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Labrador inappropriately rescuing children

(7 Posts)
WingsAloft Thu 26-Jan-17 08:11:22

I took my foster to the beach today thinking he'd love the water (it's the middle of summer here). I was not wrong but I encountered an unexpected problem: he grabs children's swimwear and tries to drag them from the water.

Fortunately it was my own children he did it to and he was on lead so I was right there, but it was really scary for them because he didn't want to let go. One of them got her head pulled under before I was able to get him off her. The water was only knee deep, and as soon as she stood up he backed off.

He was targeting their clothing, not their skin. He's perfectly well behaved with the children otherwise. I have no concerns about their safety at home.

Obviously letting him off lead at the beach is out of the question, and I'm uncomfortable taking him back at all, even on lead, in case he gets away from me. I've looked for advice online about this behaviour but I'm only finding feel-good stories about dogs saving children. These children don't need saving and he's putting them in danger by trying to save them!

Can this behaviour be retrained? Is he doomed to never be allowed near the water again?

blueskyinmarch Thu 26-Jan-17 08:16:26

To be honest i never take my Lab to the beach during the summer. Too many things that can go wrong - picnics, balls, the possibility of knocking children over in the water. She adores the beach but we only go in the winter when it is quiet and only populated with other dogs. Not sure what you can do about the behaviour of your dog apart from keeping her on lead and away from the water when the beach is busy. Maybe take her in the evening when it s quiet and no-one is in the water?

Stormwhale Thu 26-Jan-17 08:19:41

Could you keep her on a longer training lead. You could then pull her away before she gets to children with a firm no. Absolute consistency might work along with distraction and redirection of her attention. A floating toy for her to rescue and bring in?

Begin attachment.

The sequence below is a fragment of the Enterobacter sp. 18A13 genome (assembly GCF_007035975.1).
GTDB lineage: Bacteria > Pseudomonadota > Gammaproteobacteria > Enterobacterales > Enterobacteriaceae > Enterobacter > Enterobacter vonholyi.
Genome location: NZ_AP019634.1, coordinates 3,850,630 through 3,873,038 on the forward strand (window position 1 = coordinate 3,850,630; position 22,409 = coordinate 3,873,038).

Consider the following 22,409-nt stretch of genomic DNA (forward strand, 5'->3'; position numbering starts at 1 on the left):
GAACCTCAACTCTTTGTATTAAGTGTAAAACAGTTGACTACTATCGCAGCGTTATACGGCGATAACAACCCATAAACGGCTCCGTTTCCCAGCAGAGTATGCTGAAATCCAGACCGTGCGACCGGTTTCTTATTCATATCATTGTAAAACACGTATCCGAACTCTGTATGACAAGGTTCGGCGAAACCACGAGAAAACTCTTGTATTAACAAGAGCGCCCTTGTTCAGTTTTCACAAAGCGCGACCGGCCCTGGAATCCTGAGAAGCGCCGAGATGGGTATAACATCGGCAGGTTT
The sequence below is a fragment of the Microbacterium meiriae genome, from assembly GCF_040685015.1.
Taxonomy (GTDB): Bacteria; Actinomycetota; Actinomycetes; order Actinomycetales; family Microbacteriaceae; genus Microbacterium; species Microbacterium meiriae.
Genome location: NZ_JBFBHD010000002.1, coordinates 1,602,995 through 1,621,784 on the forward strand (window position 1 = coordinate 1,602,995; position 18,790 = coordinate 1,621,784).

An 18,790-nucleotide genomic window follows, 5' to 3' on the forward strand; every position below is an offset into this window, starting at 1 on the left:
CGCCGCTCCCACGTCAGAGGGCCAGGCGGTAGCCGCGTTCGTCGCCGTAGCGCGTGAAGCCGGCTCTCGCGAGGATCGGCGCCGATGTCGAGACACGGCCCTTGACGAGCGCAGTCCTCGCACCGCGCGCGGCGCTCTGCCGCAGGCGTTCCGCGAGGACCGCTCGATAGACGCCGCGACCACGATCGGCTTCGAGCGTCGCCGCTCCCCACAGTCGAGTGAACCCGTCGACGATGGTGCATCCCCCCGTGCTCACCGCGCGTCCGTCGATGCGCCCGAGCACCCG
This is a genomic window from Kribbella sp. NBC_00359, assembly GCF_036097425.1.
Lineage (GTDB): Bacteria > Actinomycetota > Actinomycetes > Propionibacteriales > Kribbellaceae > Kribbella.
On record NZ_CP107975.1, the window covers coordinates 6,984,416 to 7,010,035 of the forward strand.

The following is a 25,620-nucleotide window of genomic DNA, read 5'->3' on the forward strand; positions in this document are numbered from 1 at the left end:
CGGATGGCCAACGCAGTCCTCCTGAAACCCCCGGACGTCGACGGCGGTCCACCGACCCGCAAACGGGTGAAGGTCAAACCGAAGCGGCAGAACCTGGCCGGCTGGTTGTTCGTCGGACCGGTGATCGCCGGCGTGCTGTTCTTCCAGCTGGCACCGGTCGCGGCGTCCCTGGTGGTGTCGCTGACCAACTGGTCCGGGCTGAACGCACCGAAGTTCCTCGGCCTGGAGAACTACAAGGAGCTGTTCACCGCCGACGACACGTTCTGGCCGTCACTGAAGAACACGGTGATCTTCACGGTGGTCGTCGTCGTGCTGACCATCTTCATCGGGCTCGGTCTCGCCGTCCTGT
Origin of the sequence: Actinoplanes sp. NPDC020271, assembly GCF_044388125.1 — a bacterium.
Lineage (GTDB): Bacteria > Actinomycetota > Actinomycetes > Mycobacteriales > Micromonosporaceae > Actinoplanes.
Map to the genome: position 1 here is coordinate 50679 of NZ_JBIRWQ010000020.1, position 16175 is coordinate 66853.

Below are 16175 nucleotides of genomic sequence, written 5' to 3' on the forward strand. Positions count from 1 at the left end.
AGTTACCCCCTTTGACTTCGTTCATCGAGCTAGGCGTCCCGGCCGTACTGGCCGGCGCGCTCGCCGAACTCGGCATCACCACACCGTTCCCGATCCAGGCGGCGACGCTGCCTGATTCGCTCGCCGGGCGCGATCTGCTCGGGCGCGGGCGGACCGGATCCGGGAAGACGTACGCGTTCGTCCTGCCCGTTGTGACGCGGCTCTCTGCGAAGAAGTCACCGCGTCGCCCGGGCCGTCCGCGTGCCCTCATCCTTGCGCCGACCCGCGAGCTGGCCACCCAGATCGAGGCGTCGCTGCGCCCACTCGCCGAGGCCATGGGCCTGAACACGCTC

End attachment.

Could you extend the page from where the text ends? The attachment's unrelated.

GinIsIn Thu 26-Jan-17 08:22:05

Our old lab used to do this, which was particularly annoying as we had a pool. Every time you swam to the side and put your hand on the edge, she'd grab your arm and try to drag you out.

She did grow out of it, and we taught her to get in the water with us and play some games which made her realise we were all safe.

Get a high value toy and throw it for her as a distraction, to start with, maybe?

WingsAloft Thu 26-Jan-17 08:42:24

He's 10 so I think the odds of him growing out of it are slim. sad It's good to know that he's not unique in this regard though.

I don't know. The thought of giving him enough freedom in the water to be able to chase a toy scares me. What if he ignores the toy and heads for a child anyway? The beaches that allow dogs around here are usually quite busy with entire families except at times when it's too hot to use the beach at all.

He's a big strong dog and I struggle to retain control when he really gets it into his head to go somewhere. I don't trust his recall as he doesn't listen - I think "pig ignorant" about covers it.

Is there a way to work on this out of the water? As I write this I realise probably not as it's an in-water problem. I don't have access to any child-free water bodies that allow dogs.

Does this behaviour have a name that I can search for?

GinIsIn Thu 26-Jan-17 08:45:08

I don't know - I think the best thing might be to ask your vet?

WingsAloft Thu 26-Jan-17 10:50:10

I've been given some advice elsewhere on how to teach him to be calm at the beach. Training starts tomorrow smile

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